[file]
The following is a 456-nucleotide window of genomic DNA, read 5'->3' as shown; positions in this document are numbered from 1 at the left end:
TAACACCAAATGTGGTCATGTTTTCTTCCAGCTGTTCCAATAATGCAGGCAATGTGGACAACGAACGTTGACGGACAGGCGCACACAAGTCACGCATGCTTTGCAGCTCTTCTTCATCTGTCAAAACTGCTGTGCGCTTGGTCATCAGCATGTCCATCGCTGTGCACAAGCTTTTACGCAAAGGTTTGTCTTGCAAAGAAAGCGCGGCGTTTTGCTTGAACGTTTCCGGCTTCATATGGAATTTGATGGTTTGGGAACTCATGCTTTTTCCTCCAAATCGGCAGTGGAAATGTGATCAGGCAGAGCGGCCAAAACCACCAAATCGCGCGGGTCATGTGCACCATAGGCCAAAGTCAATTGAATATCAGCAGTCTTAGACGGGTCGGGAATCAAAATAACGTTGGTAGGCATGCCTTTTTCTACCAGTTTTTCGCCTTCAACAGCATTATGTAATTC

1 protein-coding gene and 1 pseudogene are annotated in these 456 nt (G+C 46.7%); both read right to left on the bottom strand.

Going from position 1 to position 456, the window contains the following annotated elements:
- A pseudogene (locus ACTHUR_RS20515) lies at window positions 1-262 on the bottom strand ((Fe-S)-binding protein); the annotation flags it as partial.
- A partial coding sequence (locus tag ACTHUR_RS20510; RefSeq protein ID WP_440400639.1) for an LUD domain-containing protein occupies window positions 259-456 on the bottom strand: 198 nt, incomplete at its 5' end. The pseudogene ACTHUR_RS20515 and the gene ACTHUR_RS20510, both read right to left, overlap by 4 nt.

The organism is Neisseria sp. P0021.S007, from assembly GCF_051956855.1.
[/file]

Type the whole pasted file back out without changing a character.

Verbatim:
The following is a 456-nucleotide window of genomic DNA, read 5'->3' as shown; positions in this document are numbered from 1 at the left end:
TAACACCAAATGTGGTCATGTTTTCTTCCAGCTGTTCCAATAATGCAGGCAATGTGGACAACGAACGTTGACGGACAGGCGCACACAAGTCACGCATGCTTTGCAGCTCTTCTTCATCTGTCAAAACTGCTGTGCGCTTGGTCATCAGCATGTCCATCGCTGTGCACAAGCTTTTACGCAAAGGTTTGTCTTGCAAAGAAAGCGCGGCGTTTTGCTTGAACGTTTCCGGCTTCATATGGAATTTGATGGTTTGGGAACTCATGCTTTTTCCTCCAAATCGGCAGTGGAAATGTGATCAGGCAGAGCGGCCAAAACCACCAAATCGCGCGGGTCATGTGCACCATAGGCCAAAGTCAATTGAATATCAGCAGTCTTAGACGGGTCGGGAATCAAAATAACGTTGGTAGGCATGCCTTTTTCTACCAGTTTTTCGCCTTCAACAGCATTATGTAATTC

1 protein-coding gene and 1 pseudogene are annotated in these 456 nt (G+C 46.7%); both read right to left on the bottom strand.

Going from position 1 to position 456, the window contains the following annotated elements:
- A pseudogene (locus ACTHUR_RS20515) lies at window positions 1-262 on the bottom strand ((Fe-S)-binding protein); the annotation flags it as partial.
- A partial coding sequence (locus tag ACTHUR_RS20510; RefSeq protein ID WP_440400639.1) for an LUD domain-containing protein occupies window positions 259-456 on the bottom strand: 198 nt, incomplete at its 5' end. The pseudogene ACTHUR_RS20515 and the gene ACTHUR_RS20510, both read right to left, overlap by 4 nt.

The organism is Neisseria sp. P0021.S007, from assembly GCF_051956855.1.